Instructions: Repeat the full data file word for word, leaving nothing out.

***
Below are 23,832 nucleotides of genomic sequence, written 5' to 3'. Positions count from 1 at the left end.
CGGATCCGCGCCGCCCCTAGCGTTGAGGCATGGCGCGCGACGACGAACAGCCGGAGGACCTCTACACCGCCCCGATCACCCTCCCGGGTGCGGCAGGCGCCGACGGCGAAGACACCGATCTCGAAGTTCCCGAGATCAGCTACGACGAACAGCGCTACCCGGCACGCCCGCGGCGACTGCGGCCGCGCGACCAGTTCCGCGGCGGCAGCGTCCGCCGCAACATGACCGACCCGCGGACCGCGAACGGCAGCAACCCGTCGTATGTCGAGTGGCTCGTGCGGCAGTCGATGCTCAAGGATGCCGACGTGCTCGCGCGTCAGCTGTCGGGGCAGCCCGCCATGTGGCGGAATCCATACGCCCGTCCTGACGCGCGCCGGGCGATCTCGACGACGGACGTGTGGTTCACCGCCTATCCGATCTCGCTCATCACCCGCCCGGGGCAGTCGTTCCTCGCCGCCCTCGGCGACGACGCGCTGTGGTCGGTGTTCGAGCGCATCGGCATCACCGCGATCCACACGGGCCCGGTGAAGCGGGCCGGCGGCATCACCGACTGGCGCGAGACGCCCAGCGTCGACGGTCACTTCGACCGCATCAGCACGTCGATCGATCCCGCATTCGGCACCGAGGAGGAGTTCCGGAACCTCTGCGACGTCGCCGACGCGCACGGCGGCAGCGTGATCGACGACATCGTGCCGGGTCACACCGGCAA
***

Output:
Below are 23,832 nucleotides of genomic sequence, written 5' to 3'. Positions count from 1 at the left end.
CGGATCCGCGCCGCCCCTAGCGTTGAGGCATGGCGCGCGACGACGAACAGCCGGAGGACCTCTACACCGCCCCGATCACCCTCCCGGGTGCGGCAGGCGCCGACGGCGAAGACACCGATCTCGAAGTTCCCGAGATCAGCTACGACGAACAGCGCTACCCGGCACGCCCGCGGCGACTGCGGCCGCGCGACCAGTTCCGCGGCGGCAGCGTCCGCCGCAACATGACCGACCCGCGGACCGCGAACGGCAGCAACCCGTCGTATGTCGAGTGGCTCGTGCGGCAGTCGATGCTCAAGGATGCCGACGTGCTCGCGCGTCAGCTGTCGGGGCAGCCCGCCATGTGGCGGAATCCATACGCCCGTCCTGACGCGCGCCGGGCGATCTCGACGACGGACGTGTGGTTCACCGCCTATCCGATCTCGCTCATCACCCGCCCGGGGCAGTCGTTCCTCGCCGCCCTCGGCGACGACGCGCTGTGGTCGGTGTTCGAGCGCATCGGCATCACCGCGATCCACACGGGCCCGGTGAAGCGGGCCGGCGGCATCACCGACTGGCGCGAGACGCCCAGCGTCGACGGTCACTTCGACCGCATCAGCACGTCGATCGATCCCGCATTCGGCACCGAGGAGGAGTTCCGGAACCTCTGCGACGTCGCCGACGCGCACGGCGGCAGCGTGATCGACGACATCGTGCCGGGTCACACCGGCAA